Paddling conditions in the river depend on the dam release and reservoir water level. If the dam is releasing the current is pretty strong with some white water until the river reaches the boat dock where it slows down and converts into a narrow reservoir. It may be difficult to paddle upstream much further than the boat dock. Without dam release the water is very slow and shallow but, usually, it is possible to start and finish paddling at a gravel bar a little bit downstream of the stairs.
Morrow Point Reservoir Morrow Point Reservoir However, this situation changes if the water in reservoir drops much below normal level as it was in 2002. During my visit (Septemeber 15) the lake with standing water started about 2 miles below the stairs and it was possible to walk for the next couple of miles along the old railroad grade (see pictures on right). There were no boat tours. Without the dam release the were some pools of standing water separated by huge boulders.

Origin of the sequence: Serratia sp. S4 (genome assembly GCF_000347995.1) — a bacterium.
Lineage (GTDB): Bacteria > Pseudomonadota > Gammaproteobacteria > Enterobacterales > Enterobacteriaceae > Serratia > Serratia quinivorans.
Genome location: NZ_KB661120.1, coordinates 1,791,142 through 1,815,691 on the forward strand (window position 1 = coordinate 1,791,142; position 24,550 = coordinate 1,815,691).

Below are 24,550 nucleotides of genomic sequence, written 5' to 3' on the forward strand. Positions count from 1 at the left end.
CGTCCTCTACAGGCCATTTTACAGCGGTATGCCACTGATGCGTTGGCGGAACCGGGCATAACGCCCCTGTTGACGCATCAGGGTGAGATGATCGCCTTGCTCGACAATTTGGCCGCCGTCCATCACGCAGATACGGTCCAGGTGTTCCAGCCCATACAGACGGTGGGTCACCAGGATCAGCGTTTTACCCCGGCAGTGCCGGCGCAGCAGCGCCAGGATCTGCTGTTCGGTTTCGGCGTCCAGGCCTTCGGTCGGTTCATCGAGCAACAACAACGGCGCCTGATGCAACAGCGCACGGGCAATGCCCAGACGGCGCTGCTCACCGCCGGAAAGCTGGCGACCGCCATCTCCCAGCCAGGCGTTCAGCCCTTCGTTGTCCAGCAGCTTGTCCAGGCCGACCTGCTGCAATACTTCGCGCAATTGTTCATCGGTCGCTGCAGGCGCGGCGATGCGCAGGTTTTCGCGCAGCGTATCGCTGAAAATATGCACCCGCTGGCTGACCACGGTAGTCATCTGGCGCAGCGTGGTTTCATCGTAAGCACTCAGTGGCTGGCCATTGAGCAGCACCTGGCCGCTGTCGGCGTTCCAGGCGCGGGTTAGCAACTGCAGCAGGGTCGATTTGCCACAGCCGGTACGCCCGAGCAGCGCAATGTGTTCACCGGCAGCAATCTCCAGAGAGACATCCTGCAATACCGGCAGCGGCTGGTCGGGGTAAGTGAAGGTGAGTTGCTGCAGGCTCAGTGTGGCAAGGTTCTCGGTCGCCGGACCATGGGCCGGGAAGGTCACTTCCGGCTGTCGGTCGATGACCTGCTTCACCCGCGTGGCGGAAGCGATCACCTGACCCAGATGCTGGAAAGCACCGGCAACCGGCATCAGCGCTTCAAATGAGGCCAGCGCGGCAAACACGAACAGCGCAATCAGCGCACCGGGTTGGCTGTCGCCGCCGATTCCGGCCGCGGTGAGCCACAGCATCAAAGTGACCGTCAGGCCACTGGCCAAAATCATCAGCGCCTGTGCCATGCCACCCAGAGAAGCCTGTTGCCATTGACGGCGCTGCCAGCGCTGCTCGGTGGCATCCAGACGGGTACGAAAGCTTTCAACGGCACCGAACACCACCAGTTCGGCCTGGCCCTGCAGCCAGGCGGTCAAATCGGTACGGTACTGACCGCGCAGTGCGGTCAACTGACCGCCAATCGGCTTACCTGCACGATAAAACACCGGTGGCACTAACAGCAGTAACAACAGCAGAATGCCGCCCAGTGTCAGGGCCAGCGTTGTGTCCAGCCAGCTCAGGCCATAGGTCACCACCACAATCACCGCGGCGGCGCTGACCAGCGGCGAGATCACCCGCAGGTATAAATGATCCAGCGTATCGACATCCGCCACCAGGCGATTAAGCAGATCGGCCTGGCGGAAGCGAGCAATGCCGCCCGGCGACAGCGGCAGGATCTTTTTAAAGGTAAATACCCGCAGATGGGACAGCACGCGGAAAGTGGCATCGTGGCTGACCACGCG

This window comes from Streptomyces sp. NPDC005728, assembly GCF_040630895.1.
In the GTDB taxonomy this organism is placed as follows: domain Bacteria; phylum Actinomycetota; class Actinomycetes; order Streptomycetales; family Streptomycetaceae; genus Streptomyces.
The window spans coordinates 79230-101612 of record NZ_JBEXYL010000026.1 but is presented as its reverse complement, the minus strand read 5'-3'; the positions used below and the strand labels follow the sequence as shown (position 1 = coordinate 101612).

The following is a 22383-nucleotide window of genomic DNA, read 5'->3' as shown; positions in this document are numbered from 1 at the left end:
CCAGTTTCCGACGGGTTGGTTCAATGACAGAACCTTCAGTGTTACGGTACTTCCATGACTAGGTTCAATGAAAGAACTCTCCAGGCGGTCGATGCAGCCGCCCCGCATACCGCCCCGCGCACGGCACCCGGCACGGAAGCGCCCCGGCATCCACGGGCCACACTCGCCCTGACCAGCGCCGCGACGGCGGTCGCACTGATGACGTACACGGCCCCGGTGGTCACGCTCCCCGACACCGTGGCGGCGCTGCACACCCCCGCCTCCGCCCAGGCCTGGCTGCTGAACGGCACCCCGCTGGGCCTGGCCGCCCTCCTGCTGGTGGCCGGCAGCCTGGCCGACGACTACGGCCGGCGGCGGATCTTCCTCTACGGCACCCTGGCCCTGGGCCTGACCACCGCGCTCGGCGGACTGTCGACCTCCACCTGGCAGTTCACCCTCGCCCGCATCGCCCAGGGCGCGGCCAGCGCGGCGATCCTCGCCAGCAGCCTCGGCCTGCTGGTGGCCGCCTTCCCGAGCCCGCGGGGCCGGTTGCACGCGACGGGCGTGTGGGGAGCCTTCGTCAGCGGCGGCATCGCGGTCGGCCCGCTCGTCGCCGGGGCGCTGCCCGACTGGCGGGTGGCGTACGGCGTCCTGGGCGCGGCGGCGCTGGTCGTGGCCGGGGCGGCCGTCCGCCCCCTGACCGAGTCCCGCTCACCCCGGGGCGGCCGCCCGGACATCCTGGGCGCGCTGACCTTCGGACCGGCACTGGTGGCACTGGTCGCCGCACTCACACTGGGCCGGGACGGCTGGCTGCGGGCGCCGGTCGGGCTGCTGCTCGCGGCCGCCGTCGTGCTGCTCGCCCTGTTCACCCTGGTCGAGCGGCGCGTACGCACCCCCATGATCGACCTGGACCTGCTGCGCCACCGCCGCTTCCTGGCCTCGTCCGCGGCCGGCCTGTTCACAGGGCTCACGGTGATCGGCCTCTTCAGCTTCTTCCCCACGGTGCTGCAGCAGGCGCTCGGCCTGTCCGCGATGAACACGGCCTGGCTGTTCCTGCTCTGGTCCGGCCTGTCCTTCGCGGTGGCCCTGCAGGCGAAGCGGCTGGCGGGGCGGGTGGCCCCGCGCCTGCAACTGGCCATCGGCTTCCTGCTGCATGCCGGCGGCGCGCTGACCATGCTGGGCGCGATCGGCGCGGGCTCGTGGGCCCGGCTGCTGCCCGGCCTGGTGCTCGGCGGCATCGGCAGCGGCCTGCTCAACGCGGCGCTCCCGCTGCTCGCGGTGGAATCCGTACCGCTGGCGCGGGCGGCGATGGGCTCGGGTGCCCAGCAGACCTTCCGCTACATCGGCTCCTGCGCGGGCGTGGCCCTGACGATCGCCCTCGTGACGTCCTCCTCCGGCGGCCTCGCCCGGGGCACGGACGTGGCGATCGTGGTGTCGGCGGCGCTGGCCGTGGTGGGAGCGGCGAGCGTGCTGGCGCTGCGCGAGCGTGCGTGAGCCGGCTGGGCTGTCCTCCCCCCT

Probably, it would be easier to portage these two miles along the trail than trying to go over these rocks. Unfortunately, there is no more data for Morrow Point Reservoir available on-line.

You can check Jerry Nolan's website to see how the river looked later at the same day when the Blue Mesa Dam was releasing water. It was swift whitewater with at least one drop of class 3. No chances to paddle upstream: 2 miles portage upstream and then the stairs ....




October 24, 2003. I started my paddling trip with a short scouting hike on Friday evening down the Pine Creek Trail. The dam was releasing water, so I could photograph and plan my run for the next day morning. The last picture with pink reflections (far right) was shot just after sunset looking downriver from the boat dock. Morrow Point Morrow Point
Morrow Point Morrow Point


Morrow Point
Since the weather forecast was not very promising for that weekend (cold and windy with some chances for snow) I decided to stay in a motel at Montrose instead of camping.



October 25, 2003. To my surprize the Pine Creek Trail parking was packed with cars when I arrived there just after the sunrise. Very little water in the river (no dam release), a lot of kokanee salmon trying to swim upstream and a lot of fishermen trying to snag salmon.